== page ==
We have been part of something big, something so big it has smothered us. Centuries of suffocation under Britain have been the reward of our own labour and hard work. Our efforts can turn all this back and cast off the past.

When I left Kilmarnock for a life on the other side of the water the toon was a depressing, derelict kip of a place, wearing its past glories like the rags of a pauper. Titchfield Street and King Street had shed their fancy shop fronts for a shape-shifting drift of pawn shops and charity stores, the auld baths had closed up, and the picture house was a shell. John Finnie Street with its fine ruddy sandstone buildings had become a hopeless looking dive, and the Foregate was taken over by the out of doors heroin traders and populated with the lurching hallow frames of their customers. Kilmarnock was a pleasure to leave; a town forgotten by industry and pride.


After twenty years of being a mere visitor I came to realise that this dismal fate wasn’t only that of Kilmarnock, it was the death sentence of a whole country. Folk hung their heads and walked in a daze like so many mourners on their way to the graveside. Aye, there was money in Scotland, just as there was in Kilmarnock, but it was never where it should have been. It was gathering up in the troves of fewer and fewer people, and the effect was the production of a wasteland that spread from Thurso to Dumfries. Decades of neglect and indifference meant that in Glasgow, the workers’ heart of the nation, a kiss wasn’t a thing to be hoped for, and surgeons around the world looked for tips on dealing with knife wounds from their Glaswegian colleagues.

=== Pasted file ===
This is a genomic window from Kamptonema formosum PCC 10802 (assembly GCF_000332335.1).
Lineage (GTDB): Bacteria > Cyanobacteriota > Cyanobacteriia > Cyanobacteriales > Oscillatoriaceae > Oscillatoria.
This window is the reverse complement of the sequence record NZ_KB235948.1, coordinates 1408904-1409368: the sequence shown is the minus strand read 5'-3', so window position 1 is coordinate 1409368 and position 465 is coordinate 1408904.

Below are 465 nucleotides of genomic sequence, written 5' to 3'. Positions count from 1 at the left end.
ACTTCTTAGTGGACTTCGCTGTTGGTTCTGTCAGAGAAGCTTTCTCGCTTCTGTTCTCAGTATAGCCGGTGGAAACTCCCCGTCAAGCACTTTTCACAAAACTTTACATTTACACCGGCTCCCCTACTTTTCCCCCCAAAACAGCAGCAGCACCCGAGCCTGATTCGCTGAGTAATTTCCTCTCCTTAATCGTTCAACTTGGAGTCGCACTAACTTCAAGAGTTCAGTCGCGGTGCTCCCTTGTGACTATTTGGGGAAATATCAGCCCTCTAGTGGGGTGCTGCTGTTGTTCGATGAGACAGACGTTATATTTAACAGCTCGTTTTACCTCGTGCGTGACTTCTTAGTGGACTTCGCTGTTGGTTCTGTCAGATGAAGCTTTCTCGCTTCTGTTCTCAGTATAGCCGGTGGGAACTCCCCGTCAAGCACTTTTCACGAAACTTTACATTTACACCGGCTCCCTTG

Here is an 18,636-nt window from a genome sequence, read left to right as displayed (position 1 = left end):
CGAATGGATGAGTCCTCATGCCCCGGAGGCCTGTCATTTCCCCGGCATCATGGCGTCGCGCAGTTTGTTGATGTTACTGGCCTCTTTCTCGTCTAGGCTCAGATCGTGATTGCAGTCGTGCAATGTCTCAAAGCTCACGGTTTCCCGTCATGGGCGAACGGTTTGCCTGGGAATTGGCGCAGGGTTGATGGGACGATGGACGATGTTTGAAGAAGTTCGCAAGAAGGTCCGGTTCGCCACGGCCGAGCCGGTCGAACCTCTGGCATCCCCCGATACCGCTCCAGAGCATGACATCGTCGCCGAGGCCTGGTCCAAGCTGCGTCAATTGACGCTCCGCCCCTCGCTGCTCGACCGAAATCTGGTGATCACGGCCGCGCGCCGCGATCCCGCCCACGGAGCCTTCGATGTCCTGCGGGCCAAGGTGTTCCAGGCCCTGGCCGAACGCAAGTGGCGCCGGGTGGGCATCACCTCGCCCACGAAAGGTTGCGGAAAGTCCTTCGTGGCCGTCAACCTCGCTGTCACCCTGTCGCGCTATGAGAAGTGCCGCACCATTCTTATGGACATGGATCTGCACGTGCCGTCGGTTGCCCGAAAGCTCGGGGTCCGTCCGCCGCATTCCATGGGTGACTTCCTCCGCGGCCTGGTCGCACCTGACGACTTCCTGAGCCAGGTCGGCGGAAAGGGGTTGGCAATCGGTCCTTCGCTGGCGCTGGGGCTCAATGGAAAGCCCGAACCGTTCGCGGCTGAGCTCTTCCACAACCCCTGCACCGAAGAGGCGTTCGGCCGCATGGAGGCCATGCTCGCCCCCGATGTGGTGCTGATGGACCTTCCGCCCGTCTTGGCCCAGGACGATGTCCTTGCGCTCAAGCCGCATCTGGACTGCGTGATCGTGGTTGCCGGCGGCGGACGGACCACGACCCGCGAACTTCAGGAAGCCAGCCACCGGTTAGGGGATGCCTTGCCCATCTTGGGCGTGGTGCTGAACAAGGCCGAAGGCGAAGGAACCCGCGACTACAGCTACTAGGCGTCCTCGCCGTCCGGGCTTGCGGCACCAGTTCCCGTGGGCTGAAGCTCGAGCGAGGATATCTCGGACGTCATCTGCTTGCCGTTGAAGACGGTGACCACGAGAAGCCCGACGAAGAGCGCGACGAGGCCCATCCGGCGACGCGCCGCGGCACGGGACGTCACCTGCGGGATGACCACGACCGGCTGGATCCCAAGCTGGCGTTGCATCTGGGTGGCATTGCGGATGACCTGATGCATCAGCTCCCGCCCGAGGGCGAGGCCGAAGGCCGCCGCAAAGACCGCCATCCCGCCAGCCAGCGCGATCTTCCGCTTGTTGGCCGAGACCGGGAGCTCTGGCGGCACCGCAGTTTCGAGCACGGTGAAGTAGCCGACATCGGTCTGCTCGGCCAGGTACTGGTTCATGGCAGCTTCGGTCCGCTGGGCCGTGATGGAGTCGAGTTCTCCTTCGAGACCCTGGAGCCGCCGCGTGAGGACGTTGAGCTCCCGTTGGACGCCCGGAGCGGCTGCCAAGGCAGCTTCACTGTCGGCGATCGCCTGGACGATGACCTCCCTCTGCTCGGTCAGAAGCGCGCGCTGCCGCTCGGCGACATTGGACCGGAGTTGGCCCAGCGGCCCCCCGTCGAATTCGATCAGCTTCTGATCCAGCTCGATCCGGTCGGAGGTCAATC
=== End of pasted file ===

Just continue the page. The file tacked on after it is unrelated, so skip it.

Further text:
Voting? What was that? What sort of silly loon would waste their time casting a vote? Those that did, marked their paper and chucked it down the pan – for all the good it would do in making things any different for them. In our 300 years of London rule the ballots of Scotland had as much use in Westminster politics as toilet paper. Voting on polling day was the ruin of a decent walk. Change only came about when we re-opened our own parliament up in Edinburgh, and then the transformation began. It turns out, after all, that we are genetically programmed to make political decisions and think political thoughts. Somewhere it was written:

Today I appoint you over nations and over kingdoms,
to pluck up and to pull down,
to destroy and to overthrow,
to build and to plant.

These were always highfalutin words, best kept I thought for school assemblies, until it dawned on me that they were speaking about us. We’ve only been kept in chains by our own consent; be that as working people under management and ownership or a nation under the heel of an empire. It was we ourselves who put up the red stones on John Finnie Street, and it was our own people who broke the backs of nations to prosper imperialists, and just as surely as we did all that we can rip it all back down and build it again to the prosperity of ourselves. It is us who have been appointed over our nation, to pluck up and pull down a kingdom, to overthrow it and utterly destroy it, and plant and build up a nation for ourselves.

On Being Scottish

030 029 008

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